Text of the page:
Keeping Exotic Animals in California

Dozens of Californians receive permits to keep exotic species, but the state agency in charge of enforcement says it isn’t able to police violators.

Source of this article – Los Angeles Times, March 29, 2005.

By CHARLES DUHIGO, Times Staff Writer

FIFTY-ONE facilities in Los Angeles County — from private residences to the L.A. Zoo — possess legal permits to house exotic animals, according to the California’s Department of Fish and Game. Some animals — such as the black spider monkeys cavorting at the Playboy Mansion — till private zoos. Some are rescued from abusive owners and placed in sanctuaries. Many fill Hollywood’s need for docile monkeys, alligators and other camera-friendly wildlife.

But because the agency does not provide details about where facilities are located, few Southern Califomians know what sort of exotic animals lives next door.

Some — such as tigers and cobras — are prohibited within many cities by local ordinances, according to Steve Martarano with Fish and Game. In populated but unregulated areas of the Southland, the roar you hear at night may be coming from your neighbor’s backyard.

“If you called our agency and asked if your next-door neighbor had a tiger, we would say yes or no,” says Martarano. “But your neighbor doesn’t have to tell you anything.” Martarano also said there is no state law requiring owners to Immediately report escaped animals.

However, the law may change. The escaped tiger that was shot and killed in Ventura County on Feb. 23 prompted Assemblywoman Audra Strickland (R-Moorpark) to announce plans to introduce legislation requiring exotic animal owners to immediately report missing animals.

Additionally, while owners have a 14-day grace period to report new additions to their menageries, Strickland’s legislation would require them to register arrivals immediately. It also would require Fish and Game to develop written policies for capturing animals and using lethal force.

Currently owners who apply for permits must navigate through 25 pages of long regulations that dictate everything from qualifications (applicants must be at least 18 years of age and possess two years of full-time experience caring for similar animals), to feeding (food shall be wholesome and palatable) and handling (animals cannot be chained or tethered, except during filming, training, exhibition or cage cleaning). There are also regulations regarding cage size and durability. (Want a rhinoceros? Set aside at least 1,500 square feet.)

Though the process to gain a permit requires reams of paperwork, Pish and Game says it doesn’t have the staff to monitor all the animals once the permits are in place.

“Policing restricted species isn’t the highest item on our priority list,” says Martarano, who adds that some Californians keep wild animals without permits. “Our enforcement has suffered because of budget problems. Until an animal escapes or is reported, we usually don’t have the resources to investigate. Typically we rely on neighbors or other animal handlers to report abuse.”

Southern California exotic animal owners were sanctioned at least 67 times since 1998, according to Martarano, who says the agency does not release details on individual cases. A sanction can range from citing an owner for minor noncompllance to confiscating an animal.

Recently, the number of confiscations has increased. In February, Riverside County tiger sanctuary operator John Weinhart was convicted of child endangerment and animal cruelty two years after authorities seized dozens of cubs and adult tigers from his properties. In 2004, the agency confiscated 27 wild birds and a coyote from a San Diego woman’s backyard. (San Diego officials declined to prosecute her even though she didn’t have a permit.)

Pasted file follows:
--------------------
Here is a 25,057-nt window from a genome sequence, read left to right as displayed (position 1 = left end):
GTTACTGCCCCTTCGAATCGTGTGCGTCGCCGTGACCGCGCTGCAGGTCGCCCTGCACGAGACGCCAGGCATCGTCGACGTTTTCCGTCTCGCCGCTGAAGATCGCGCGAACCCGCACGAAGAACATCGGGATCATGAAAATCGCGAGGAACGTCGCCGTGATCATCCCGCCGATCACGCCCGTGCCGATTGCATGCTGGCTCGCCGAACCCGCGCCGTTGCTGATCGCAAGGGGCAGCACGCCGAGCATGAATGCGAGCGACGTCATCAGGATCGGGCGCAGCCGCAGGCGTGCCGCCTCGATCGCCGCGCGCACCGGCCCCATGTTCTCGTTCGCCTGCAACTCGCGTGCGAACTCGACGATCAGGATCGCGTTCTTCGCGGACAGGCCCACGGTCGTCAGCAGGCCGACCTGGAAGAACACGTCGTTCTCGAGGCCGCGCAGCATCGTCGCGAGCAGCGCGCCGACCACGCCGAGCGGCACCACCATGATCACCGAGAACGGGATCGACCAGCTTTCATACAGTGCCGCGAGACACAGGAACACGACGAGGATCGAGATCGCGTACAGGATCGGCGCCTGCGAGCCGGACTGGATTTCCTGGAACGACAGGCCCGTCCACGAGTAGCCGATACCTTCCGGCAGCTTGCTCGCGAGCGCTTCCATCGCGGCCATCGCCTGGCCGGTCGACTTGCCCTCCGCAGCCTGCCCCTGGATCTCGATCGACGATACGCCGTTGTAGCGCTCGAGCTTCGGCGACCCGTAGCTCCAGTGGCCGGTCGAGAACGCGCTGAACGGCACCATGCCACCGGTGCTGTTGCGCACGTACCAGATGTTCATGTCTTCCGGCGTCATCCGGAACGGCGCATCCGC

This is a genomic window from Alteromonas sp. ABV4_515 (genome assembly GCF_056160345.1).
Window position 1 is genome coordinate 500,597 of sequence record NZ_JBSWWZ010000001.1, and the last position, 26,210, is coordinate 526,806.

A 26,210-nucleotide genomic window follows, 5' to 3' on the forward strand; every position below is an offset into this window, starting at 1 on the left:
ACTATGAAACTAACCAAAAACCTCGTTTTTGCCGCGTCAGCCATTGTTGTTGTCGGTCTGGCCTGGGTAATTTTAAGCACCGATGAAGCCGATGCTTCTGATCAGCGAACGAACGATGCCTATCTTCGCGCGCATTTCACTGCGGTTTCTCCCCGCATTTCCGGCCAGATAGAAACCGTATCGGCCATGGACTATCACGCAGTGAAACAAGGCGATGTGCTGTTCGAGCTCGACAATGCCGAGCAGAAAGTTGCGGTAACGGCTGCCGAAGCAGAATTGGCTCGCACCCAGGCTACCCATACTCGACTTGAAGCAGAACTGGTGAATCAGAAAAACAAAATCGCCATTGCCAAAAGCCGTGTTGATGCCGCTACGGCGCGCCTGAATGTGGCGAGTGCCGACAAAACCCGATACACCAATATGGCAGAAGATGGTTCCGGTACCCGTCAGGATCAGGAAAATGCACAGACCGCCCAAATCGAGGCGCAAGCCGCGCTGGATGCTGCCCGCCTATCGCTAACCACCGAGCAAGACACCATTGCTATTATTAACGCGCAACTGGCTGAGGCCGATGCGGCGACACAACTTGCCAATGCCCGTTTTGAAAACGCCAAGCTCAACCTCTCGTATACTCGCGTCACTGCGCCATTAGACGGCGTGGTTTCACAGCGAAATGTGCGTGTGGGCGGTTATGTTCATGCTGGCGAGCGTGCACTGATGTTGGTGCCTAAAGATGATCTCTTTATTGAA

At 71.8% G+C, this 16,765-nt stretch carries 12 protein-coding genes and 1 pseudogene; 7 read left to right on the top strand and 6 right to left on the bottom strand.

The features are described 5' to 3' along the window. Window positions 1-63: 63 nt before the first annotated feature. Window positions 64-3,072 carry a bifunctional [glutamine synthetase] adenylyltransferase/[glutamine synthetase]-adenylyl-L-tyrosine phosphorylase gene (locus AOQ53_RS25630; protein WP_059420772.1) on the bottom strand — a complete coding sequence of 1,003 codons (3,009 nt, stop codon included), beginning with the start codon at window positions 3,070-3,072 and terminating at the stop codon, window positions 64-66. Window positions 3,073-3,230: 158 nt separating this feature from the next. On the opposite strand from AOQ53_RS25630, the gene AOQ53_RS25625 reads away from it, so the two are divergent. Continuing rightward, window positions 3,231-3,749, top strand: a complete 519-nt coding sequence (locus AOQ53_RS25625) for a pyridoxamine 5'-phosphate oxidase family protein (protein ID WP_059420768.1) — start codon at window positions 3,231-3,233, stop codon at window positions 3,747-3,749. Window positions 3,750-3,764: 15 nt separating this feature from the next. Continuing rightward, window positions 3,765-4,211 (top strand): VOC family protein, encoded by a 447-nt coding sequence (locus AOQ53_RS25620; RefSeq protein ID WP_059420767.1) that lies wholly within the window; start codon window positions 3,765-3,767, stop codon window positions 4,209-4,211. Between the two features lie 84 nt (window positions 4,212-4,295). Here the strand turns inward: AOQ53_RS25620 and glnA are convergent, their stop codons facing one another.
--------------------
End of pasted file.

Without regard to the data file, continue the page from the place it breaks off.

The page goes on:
In 2000, Fish and Game prohibited the Wildlife Waystation, a refuge in the Angeles National Forest, from accepting new animals after a cage-by-cage inspection of 1,200 animals. The sanctuary reopened in 2001, though it was closed to visitors by Los Angeles County in 2002 due to fire hazards, according to a spokesperson.

There is also the problem of escapes. On March 3, two adult male chimps escaped from their cages at the Animal Haven Ranch in Kem County and attacked visitor St. James Davis, causing life-threatening injuries. It took almost four hours to find the escaped chimps, according to Martarano.

But state officials and many permit holders say the vast majority of restricted species are well cared for and safely contained.

“It took me two years to get my permits and Fish and Game keeps on top of making sure everyone plays by the rules,” said Steve Martin of Steve Martin’s Working Wildlife, a ranch in Lockwood Valley that provides lions and elephants to the movie industry.

Others, like Los Angeles County resident Sophie Morton, says it is her right to own any animal she wants if she cares for the creature and complies with state and local regulations.

My first cat was a little bobcat that was injured,” says the Los Angeles County resident, who declines to say exactly where she lives. “I didn’t know I needed a license. I kept the bobcat for three years.”

Today Morion’s home is occasionally filled with rescued animals but she reftised to give specifics about where she keeps them and how many she currently owns.

National wildlife activists say the only way to prevent escapes and protect animals from abuse is through federal legislation. The Humane Society of the United States estimates that there are up to 6,000 tigers and 15,000 primates in private captivity nationwide, and 30 states do not regulate tiger ownership. The U.S. House of Representatives is considering legislation making it illegal to transport primates across state lines without a federal permit.

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